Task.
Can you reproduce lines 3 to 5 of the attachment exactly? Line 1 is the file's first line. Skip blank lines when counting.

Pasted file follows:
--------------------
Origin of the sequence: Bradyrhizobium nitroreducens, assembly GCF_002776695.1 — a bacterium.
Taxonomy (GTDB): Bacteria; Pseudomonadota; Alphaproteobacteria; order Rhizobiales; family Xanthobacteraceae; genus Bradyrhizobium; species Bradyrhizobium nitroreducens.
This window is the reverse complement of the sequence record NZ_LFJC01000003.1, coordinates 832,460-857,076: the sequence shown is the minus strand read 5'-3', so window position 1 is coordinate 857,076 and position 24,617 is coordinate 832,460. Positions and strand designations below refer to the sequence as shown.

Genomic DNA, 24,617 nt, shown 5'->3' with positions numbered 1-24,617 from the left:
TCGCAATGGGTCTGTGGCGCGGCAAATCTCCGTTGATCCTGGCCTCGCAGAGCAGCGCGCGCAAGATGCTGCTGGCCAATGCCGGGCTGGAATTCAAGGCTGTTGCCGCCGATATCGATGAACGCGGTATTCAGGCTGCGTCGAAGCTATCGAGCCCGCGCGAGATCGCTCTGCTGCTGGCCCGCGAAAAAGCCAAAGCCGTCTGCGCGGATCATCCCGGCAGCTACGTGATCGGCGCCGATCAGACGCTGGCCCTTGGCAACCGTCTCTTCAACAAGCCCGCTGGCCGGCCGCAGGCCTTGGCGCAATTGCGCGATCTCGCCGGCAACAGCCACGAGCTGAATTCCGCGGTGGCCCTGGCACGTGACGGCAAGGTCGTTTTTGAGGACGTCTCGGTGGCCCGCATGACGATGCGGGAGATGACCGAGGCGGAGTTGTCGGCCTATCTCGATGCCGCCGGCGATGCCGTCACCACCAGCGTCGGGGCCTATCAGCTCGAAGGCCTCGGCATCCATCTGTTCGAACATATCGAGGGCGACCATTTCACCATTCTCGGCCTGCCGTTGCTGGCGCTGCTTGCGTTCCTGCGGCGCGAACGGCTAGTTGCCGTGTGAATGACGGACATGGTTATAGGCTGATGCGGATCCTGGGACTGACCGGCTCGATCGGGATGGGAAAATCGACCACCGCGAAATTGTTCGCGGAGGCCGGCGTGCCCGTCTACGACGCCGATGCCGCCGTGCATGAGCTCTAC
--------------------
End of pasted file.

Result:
This window is the reverse complement of the sequence record NZ_LFJC01000003.1, coordinates 832,460-857,076: the sequence shown is the minus strand read 5'-3', so window position 1 is coordinate 857,076 and position 24,617 is coordinate 832,460. Positions and strand designations below refer to the sequence as shown.

Genomic DNA, 24,617 nt, shown 5'->3' with positions numbered 1-24,617 from the left:
TCGCAATGGGTCTGTGGCGCGGCAAATCTCCGTTGATCCTGGCCTCGCAGAGCAGCGCGCGCAAGATGCTGCTGGCCAATGCCGGGCTGGAATTCAAGGCTGTTGCCGCCGATATCGATGAACGCGGTATTCAGGCTGCGTCGAAGCTATCGAGCCCGCGCGAGATCGCTCTGCTGCTGGCCCGCGAAAAAGCCAAAGCCGTCTGCGCGGATCATCCCGGCAGCTACGTGATCGGCGCCGATCAGACGCTGGCCCTTGGCAACCGTCTCTTCAACAAGCCCGCTGGCCGGCCGCAGGCCTTGGCGCAATTGCGCGATCTCGCCGGCAACAGCCACGAGCTGAATTCCGCGGTGGCCCTGGCACGTGACGGCAAGGTCGTTTTTGAGGACGTCTCGGTGGCCCGCATGACGATGCGGGAGATGACCGAGGCGGAGTTGTCGGCCTATCTCGATGCCGCCGGCGATGCCGTCACCACCAGCGTCGGGGCCTATCAGCTCGAAGGCCTCGGCATCCATCTGTTCGAACATATCGAGGGCGACCATTTCACCATTCTCGGCCTGCCGTTGCTGGCGCTGCTTGCGTTCCTGCGGCGCGAACGGCTAGTTGCCGTGTGAATGACGGACATGGTTATAGGCTGATGCGGATCCTGGGACTGACCGGCTCGATCGGGATGGGAAAATCGACCACCGCGAAATTGTTCGCGGAGGCCGGCGTGCCCGTCTACGACGCCGATGCCGCCGTGCATGAGCTCTAC